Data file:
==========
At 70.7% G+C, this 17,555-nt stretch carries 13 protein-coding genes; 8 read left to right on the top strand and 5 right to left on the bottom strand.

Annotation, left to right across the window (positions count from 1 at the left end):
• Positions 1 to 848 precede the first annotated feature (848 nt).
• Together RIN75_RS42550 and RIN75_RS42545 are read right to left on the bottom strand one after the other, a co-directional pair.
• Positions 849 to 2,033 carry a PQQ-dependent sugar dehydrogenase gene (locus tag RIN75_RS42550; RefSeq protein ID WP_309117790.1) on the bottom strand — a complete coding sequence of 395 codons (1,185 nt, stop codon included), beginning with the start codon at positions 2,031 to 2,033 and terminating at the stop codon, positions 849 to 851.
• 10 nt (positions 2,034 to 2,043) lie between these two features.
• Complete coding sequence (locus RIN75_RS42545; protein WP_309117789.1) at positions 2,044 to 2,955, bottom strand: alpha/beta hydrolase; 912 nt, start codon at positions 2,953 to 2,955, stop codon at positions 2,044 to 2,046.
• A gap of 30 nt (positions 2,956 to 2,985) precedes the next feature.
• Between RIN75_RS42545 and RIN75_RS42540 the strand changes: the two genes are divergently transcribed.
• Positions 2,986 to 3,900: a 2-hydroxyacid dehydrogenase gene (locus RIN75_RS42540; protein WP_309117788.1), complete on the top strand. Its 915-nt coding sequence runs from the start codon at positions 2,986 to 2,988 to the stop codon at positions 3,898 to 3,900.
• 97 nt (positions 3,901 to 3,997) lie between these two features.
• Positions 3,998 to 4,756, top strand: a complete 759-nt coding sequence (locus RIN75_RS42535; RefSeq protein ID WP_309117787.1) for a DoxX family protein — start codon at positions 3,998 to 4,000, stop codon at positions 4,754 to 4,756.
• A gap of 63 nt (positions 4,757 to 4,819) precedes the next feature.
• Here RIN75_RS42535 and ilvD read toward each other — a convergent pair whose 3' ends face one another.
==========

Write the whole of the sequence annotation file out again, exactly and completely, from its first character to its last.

At 70.7% G+C, this 17,555-nt stretch carries 13 protein-coding genes; 8 read left to right on the top strand and 5 right to left on the bottom strand.

Annotation, left to right across the window (positions count from 1 at the left end):
• Positions 1 to 848 precede the first annotated feature (848 nt).
• Together RIN75_RS42550 and RIN75_RS42545 are read right to left on the bottom strand one after the other, a co-directional pair.
• Positions 849 to 2,033 carry a PQQ-dependent sugar dehydrogenase gene (locus tag RIN75_RS42550; RefSeq protein ID WP_309117790.1) on the bottom strand — a complete coding sequence of 395 codons (1,185 nt, stop codon included), beginning with the start codon at positions 2,031 to 2,033 and terminating at the stop codon, positions 849 to 851.
• 10 nt (positions 2,034 to 2,043) lie between these two features.
• Complete coding sequence (locus RIN75_RS42545; protein WP_309117789.1) at positions 2,044 to 2,955, bottom strand: alpha/beta hydrolase; 912 nt, start codon at positions 2,953 to 2,955, stop codon at positions 2,044 to 2,046.
• A gap of 30 nt (positions 2,956 to 2,985) precedes the next feature.
• Between RIN75_RS42545 and RIN75_RS42540 the strand changes: the two genes are divergently transcribed.
• Positions 2,986 to 3,900: a 2-hydroxyacid dehydrogenase gene (locus RIN75_RS42540; protein WP_309117788.1), complete on the top strand. Its 915-nt coding sequence runs from the start codon at positions 2,986 to 2,988 to the stop codon at positions 3,898 to 3,900.
• 97 nt (positions 3,901 to 3,997) lie between these two features.
• Positions 3,998 to 4,756, top strand: a complete 759-nt coding sequence (locus RIN75_RS42535; RefSeq protein ID WP_309117787.1) for a DoxX family protein — start codon at positions 3,998 to 4,000, stop codon at positions 4,754 to 4,756.
• A gap of 63 nt (positions 4,757 to 4,819) precedes the next feature.
• Here RIN75_RS42535 and ilvD read toward each other — a convergent pair whose 3' ends face one another.